A couple years ago, a friend of mine built an Acer Revo 1600 system for under $200. This included the cost of an infra red receiver. My friend is a videophile and he is completely satisfied with this system. It plays HD Video and 5.1 Audio fine.
Today, the cheapest I can build an XBMC system is around $300. What do I get for the extra money? More RAM, More processor, More HD space. But do XBMC users really care for that? I think most users care just want the bare minimum requirements (read: cheapest) to run HD Video and HD Audio.
The reason the hardware is getting more expensive, is because hardware manufacturers are upping their specs with the latest and greatest processors and faster RAM. In doing so, they are making systems that are overpowered for the average XBMC users setup _and_ they use more power - so cost more to run.
The other thing that bothers me is that even though the systems have gotten 50% more expensive, they still don't include things that actually matter to xbmc users - like infrared receivers.
To summarize, systems are getting more expensive with no tangible value-add for most XBMC users. This is happening, when over time standard hardware configurations are supposed to get cheaper. (case in point is the PS3, xbox360, wii).
I think the XBMC community will benefit greatly from official XBMC standard hardware. Or at the very least, XBMC certified machines. I don't know how this community would go about doing something like that, but the benefits are numerous:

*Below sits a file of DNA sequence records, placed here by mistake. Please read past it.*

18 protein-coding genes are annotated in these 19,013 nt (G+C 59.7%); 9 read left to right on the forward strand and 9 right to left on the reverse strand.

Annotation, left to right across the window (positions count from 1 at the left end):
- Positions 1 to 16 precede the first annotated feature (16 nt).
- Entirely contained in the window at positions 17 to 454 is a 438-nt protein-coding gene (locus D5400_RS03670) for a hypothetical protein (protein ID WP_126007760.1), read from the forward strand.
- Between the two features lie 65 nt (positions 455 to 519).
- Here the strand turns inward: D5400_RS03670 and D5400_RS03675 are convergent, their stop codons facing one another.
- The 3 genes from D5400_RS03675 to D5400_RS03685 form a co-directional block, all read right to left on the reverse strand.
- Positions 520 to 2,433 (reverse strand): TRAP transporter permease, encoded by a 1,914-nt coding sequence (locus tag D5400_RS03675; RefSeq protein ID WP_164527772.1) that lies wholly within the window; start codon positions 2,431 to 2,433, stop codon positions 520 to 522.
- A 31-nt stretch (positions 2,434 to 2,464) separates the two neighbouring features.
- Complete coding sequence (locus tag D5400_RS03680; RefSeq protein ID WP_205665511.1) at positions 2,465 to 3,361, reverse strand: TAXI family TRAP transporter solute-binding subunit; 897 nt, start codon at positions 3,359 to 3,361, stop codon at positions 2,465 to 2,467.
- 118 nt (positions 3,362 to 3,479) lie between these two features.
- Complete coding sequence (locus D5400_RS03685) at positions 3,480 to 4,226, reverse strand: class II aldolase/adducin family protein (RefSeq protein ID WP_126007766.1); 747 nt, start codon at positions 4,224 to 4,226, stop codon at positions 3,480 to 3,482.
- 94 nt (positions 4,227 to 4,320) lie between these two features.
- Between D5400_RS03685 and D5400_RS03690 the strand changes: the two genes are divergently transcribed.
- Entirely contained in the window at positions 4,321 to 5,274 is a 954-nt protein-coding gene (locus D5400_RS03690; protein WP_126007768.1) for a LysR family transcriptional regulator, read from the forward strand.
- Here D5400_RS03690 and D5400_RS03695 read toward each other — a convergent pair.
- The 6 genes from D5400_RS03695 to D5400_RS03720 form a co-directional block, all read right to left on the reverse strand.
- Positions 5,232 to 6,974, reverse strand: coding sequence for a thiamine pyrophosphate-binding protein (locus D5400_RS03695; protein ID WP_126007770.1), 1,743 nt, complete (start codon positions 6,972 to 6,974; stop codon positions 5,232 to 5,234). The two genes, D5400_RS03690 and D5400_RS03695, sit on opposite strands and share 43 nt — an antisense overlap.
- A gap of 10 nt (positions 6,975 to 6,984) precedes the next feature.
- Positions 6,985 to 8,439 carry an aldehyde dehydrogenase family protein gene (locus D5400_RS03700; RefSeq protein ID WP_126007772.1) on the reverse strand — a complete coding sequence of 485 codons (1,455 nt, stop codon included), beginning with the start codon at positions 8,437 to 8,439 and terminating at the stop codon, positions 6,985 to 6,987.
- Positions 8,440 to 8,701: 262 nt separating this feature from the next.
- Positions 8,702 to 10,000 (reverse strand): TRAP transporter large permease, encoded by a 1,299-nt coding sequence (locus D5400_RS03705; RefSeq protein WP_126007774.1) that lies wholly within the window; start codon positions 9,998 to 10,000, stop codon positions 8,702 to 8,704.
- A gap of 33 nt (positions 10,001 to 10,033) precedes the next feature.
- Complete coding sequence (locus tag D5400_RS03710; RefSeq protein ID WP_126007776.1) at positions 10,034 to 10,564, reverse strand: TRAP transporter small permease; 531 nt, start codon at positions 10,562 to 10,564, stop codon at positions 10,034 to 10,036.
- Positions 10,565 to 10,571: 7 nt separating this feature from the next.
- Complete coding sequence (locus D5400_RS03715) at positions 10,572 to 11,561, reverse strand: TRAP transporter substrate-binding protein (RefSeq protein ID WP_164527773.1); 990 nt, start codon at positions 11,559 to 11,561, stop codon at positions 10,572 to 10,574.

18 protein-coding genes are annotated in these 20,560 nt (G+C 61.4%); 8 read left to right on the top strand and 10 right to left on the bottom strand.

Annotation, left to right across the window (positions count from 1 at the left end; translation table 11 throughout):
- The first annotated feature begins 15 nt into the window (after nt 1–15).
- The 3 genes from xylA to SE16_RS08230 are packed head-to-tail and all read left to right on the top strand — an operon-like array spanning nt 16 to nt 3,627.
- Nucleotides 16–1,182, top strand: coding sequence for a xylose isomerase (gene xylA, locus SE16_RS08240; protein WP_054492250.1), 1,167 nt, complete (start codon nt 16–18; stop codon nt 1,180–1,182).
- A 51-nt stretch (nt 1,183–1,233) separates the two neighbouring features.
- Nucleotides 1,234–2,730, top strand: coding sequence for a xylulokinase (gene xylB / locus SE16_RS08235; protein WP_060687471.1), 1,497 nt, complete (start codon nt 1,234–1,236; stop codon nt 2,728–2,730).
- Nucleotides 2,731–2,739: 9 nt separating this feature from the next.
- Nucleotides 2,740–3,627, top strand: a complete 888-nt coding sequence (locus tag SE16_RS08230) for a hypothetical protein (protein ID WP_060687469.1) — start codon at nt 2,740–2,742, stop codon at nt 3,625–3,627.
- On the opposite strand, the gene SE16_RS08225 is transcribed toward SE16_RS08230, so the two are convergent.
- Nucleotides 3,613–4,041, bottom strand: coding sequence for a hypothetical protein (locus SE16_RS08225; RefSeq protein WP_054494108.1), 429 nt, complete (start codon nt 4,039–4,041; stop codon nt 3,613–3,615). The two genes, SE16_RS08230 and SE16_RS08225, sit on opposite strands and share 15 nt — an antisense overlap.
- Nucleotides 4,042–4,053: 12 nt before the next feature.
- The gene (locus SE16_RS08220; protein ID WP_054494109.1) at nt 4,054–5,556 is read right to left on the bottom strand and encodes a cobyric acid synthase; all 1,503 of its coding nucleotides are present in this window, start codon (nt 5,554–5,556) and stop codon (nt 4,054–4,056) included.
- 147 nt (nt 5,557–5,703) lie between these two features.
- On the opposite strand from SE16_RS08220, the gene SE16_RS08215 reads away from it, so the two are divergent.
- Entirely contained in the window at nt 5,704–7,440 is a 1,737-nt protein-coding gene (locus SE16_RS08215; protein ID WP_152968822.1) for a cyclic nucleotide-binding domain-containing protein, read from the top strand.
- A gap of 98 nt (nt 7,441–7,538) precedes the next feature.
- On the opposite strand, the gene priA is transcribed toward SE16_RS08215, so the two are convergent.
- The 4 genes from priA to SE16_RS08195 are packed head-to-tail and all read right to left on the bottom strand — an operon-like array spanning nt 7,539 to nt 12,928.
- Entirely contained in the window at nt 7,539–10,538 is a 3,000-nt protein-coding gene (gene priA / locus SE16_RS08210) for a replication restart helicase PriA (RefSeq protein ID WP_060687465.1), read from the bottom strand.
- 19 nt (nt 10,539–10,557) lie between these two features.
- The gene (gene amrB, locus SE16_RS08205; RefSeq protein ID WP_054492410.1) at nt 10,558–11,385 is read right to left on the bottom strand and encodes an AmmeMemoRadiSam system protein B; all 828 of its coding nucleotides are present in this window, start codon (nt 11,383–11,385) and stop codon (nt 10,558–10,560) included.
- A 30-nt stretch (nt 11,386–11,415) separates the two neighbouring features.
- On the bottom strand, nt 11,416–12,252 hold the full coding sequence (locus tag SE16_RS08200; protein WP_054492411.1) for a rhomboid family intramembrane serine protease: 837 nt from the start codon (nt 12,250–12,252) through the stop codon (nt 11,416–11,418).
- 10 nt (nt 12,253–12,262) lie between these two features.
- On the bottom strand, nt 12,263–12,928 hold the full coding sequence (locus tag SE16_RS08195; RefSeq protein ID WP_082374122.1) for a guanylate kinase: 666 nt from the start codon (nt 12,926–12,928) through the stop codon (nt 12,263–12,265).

- The volume of support threads will decrease
- Hardware costs will fall over the years - instead of going up like right now
- People won't have to worry about which infrared receiver/remote to get (about half of your support emails are around remotes and their mappings)
- Increase in number of xbmc users, which would help further reduce prices and increase community model support
- Major universal remote providers will have preset remote settings for XBMC standard machines
- Hardware updates can include things that actually matter to XBMC users (like better infrared sensitivity, being able to hibernate/resume the machine via remote, ultra low power machines, noiseless machines, form factor decisions etc)
And these efforts don't only need to be geared towards the cheapest bare minimum machines. You can tier XBMC standard hardware into, low end, medium end, high end... and so on...
I know communities with a smaller following (like Silent PC Review) that have certified machines. XBMC's following is relatively huge. I have to believe that hardware vendors want to partner with XBMC. This should be doable, and would really help XBMC users.
Let me know what others think about this.